For tasty traditions, add 2 Mintz

Chad Coleman/Mercer Island Reporter Dave Mintz, left, and twin brother Joe Mintz make Family Challah with raisins. They prefer to shape the loaf into a crown rather than a braid. Right, Eileen Mintz’s Apricot Rugelach, cream cheese pastry crescents filled with apricot jam, toasted pecans and raisins. -
Chad Coleman/Mercer Island Reporter Dave Mintz, left, and twin brother Joe Mintz make Family Challah with raisins. They prefer to shape the loaf into a crown rather than a braid. Right, Eileen Mintz’s Apricot Rugelach, cream cheese pastry crescents filled with apricot jam, toasted pecans and raisins.
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Jewish New Year treats

Eileen Mintz
What’s Cooking

Tonight at sundown marks the beginning of Rosh Hashanah, the Jewish New Year, 5768. It’s called Rosh Hashanah, a day of judgment and a day of remembrance. It’s also a day to ask for forgiveness for past sins and a time to make new resolutions. Rosh literally means “head of the year.” As our head/brain directs us, Rosh Hashanah directs the ensuing year.

As is the custom, Rosh Hashanah foods include traditional dishes with many recipes passed down from generation to generation. Barbara Wasson’s beef brisket came from the 1950s, and the Kosher Maven’s Honey Cake from the 1930s. Pearl Barrat’s favorite kugel recipe was from the 1940s, and is a popular recipe today for dairy lunches and dinners.

For Rosh Hashanah dinner, we don’t make our usual braided challah; instead we make a round loaf. This ritual round shape symbolizes the hope that the New Year will be sweet, thus the addition of raisins. My husband, Dave, found this great recipe that uses a bread machine to do the initial kneading. The original recipe didn’t include whole wheat, but my brother-in-law, Joe, added it in and now we love it. We will begin our traditional dinner with apples, honey and these wonderful challahs to be enjoyed by loving family and friends.

As a change of pace after the Jewish holidays, I am involved in an event called Taste America a. A benefit dinner will take place on Sept. 28 at Russell’s Heritage Barn in the Loft in Bothell. On the same night in 20 cities across the county, food and wine lovers are gathering to support the legacy of James Beard and the James Beard Foundation’s mission to celebrate, preserve and nurture America’s culinary heritage and diversity.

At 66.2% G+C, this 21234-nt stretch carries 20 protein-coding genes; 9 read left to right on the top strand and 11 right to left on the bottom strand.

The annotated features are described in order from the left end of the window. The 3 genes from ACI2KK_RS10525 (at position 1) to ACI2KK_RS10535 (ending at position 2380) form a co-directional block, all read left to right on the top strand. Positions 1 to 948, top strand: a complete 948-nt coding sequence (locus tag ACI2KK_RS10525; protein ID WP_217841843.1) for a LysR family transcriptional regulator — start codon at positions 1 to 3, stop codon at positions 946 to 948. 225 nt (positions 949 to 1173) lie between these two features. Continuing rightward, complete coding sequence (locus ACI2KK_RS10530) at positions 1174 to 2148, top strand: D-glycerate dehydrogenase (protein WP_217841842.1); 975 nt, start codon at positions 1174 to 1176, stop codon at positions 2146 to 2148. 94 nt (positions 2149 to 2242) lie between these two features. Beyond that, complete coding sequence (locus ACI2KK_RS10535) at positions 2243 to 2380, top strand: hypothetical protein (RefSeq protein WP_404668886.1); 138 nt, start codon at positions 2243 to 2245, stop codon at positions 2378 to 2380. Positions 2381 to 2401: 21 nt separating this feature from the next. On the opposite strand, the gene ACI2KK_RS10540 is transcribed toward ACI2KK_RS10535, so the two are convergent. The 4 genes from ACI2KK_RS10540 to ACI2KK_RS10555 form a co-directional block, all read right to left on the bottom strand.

Taste America a incorporates many of the James Beard award-winning chefs of the Northwest. Participating chefs include Lark’s John Sundstrom (2007), Rover’s Thierry Rautureau (1998), Brasa’s Tamara Murphy (1995) and Tom Douglas Restaurant’s Eric Tanaka (2004). Other featured chefs are Charles Ramsayer of New York’s Wild Salmon, Kathy Casey of Dish d’Lish and Russell Lowell of Russell’s. Heading the sommeliers, who will pour 11 different wines, is Tim O’Brien of Salty’s on Alki, winner of the Sommelier of the Year in 2006. All the chosen farms and fishers are donating their artisanal produce for this celebratory James Beard benefit dinner. On Sept. 29, Taste America a continues with a free educational activity for children, a cooking demo at Williams-Sonoma in Pacific Place with Chef Thierry Rautureau, and a Pure Flavor book-signing by Kurt Dammeier, a Mercer Islander. Find more information at



21/4 tsp. active dry yeast (rapid rise)

23/4 unbleached bread flour

1/2 cup plus 1 TBS. unbleached whole wheat bread flour

1/4 cup plus 2 TBS. sugar

3/4 tsp. salt

31/2 TBS. vegetable oil (canola)

3 egg yolks

1 cup water

Dark raisins, about 1/2 cup


1 egg, beaten (Joe uses some of the egg whites for a glaze)

Add all the ingredients for the dough in the order suggested by your bread machine manual, and process on the dough cycle according to the manufacturer’s directions. Five minutes before the end of the cycle (after 25 minutes), add in 1/2 cup of raisins. At the end of the dough cycle, remove the raisin dough from the machine. Form it into a large mound of dough on a floured cookie sheet and press it in different places to break up any air bubbles. Cover with a clean kitchen towel (Joe doesn’t cover it), and let it rise about 20 minutes in a warm but not hot place that is free of drafts. Joe puts his in a lightly warm oven — then turns off the heat. It’s ready when an indentation with your finger leaves a mark and doesn’t spring back.